Researching barriers to interoperability in health

NHS England and Improvement

An ambition to make health and social care interoperable was proving difficult. We gathered evidence to help shape a national strategy.

The challenge

In March 2021, the Secretary of State for Health and Social Care gave a speech about the critical importance technology has played in the coronavirus response.

He highlighted how interoperability - joining up IT systems to allow instant data-sharing - has the potential to transform health and social care.

We were engaged by NHSX (now NHS England and Improvement) to carry out a discovery phase into a digital solution that could move the government closer to its ambition of an interoperable health and social care system.

Mapping out the problem space
A workshop plotting out types of interoperability standards

Identifying the problem to solve

Over 4 weeks carried out a discovery that explored:

  • the user groups and their role in building, commissioning and enforcing interoperable health tech
  • their needs and pain points
  • the extent to which NHSX’s proposed standards catalogue would meet their needs

In total we carried out 28 sessions with users, identifying over 60 user needs and 9 high level problems that need to be solved for interoperability to be achieved. These are:

1. Difficulty finding standards - standards are published by multiple organisations and there’s nowhere to see standards by care setting or use case.

2. Low levels of understanding - interoperability, standards and the benefits they bring aren’t well understood.

3. Lack of mandation and enforcement - users want the NHS to decide which interoperability standards to use and then mandate and enforce them.

4. Issues with contracts and procurement - contracts don’t always list the correct standards or stipulate that data must be owned by care settings.

5. Standards development can be slow - early adopters are happy using experimental standards but others are waiting for them to be finalised.

6. Uncertainty around funding - there’s no funding to align health care providers’ existing solutions to minimum standards.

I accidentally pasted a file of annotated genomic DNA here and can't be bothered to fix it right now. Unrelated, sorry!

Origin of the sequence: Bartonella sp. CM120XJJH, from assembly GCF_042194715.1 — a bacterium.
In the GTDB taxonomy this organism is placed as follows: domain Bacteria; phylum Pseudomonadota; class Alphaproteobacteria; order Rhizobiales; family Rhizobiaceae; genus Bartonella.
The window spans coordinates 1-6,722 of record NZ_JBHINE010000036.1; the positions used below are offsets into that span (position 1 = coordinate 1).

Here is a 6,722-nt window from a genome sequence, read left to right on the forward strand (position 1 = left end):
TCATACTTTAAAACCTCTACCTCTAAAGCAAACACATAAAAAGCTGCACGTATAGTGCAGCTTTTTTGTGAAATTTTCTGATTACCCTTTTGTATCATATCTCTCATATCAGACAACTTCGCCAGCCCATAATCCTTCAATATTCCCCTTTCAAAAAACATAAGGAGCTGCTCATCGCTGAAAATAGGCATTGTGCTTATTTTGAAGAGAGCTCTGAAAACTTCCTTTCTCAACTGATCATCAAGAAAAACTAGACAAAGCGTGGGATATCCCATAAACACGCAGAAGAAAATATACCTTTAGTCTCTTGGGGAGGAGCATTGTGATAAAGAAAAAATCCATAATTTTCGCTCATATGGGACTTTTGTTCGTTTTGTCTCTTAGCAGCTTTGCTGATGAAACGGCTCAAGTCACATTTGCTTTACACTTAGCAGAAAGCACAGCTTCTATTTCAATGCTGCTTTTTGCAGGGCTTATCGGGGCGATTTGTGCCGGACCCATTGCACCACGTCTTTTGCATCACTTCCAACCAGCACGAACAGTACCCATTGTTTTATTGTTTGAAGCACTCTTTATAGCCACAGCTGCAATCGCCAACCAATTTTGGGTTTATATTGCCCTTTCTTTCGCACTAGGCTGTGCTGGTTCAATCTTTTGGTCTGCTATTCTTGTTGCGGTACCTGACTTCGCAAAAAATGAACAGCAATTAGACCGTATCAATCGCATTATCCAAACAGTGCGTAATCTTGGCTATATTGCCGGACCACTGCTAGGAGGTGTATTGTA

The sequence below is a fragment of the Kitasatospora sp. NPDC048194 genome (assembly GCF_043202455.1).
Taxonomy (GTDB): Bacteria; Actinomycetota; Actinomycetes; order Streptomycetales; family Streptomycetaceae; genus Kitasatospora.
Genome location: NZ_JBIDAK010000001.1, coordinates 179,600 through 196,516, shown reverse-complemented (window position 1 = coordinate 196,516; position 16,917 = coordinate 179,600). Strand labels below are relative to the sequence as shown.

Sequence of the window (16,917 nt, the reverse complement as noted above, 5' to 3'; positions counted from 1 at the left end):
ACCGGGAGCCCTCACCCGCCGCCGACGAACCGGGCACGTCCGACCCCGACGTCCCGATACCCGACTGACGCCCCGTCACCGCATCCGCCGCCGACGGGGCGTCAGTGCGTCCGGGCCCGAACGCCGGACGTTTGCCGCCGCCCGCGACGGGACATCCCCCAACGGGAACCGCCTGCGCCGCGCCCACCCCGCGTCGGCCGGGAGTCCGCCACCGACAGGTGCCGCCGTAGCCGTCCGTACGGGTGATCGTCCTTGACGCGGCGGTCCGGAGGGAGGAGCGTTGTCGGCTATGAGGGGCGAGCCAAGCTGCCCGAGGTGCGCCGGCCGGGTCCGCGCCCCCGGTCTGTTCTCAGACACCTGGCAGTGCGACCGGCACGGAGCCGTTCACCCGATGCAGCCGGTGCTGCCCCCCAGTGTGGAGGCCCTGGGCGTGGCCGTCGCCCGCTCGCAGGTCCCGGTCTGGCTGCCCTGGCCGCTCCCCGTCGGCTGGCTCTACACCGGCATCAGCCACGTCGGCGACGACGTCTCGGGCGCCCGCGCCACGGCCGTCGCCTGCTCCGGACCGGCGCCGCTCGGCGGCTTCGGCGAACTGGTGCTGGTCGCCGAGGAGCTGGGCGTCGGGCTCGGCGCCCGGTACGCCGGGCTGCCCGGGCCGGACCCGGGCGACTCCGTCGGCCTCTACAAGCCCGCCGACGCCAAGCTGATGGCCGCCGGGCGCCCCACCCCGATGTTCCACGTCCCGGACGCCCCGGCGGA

7. Healthcare providers have competing priorities - with many other problems to solve it’s important to win hearts and minds.

8. Difficulty accessing central data services - this includes services such as the Patient Demographic Service.

9. People find it hard to get support - this is a niche area so connecting people working on similar problems can help drive adoption.

A screenshot of a user neeeds board
A section of the board used to capture all user needs identified in discovery

A clear way forward

NHS England and Improvement now has a rich source of clear evidence with which to inform their overarching strategy.

To help them move forward we produced:

  • a user ecosystem map visualising the 50 different user groups and their relationships to one another
  • a user needs board with the 60 identified user needs, categorised into themes that can be taken forward in separate work streams
  • a list of prioritised user needs to inform the design of the standards catalogue in Alpha
  • communication materials to help inform and engage stakeholders

Feedback from NHSX’s senior leaders has been extremely positive.

“I just want to say: amazing work all! Thank you. Really impressed with [your final] report” Irina Bolychevsky, NHSX Director of Standards and Interoperability

More on this project

Designing solutions to join up health tech

Building the NHS Data Standards Directory

Talk to us

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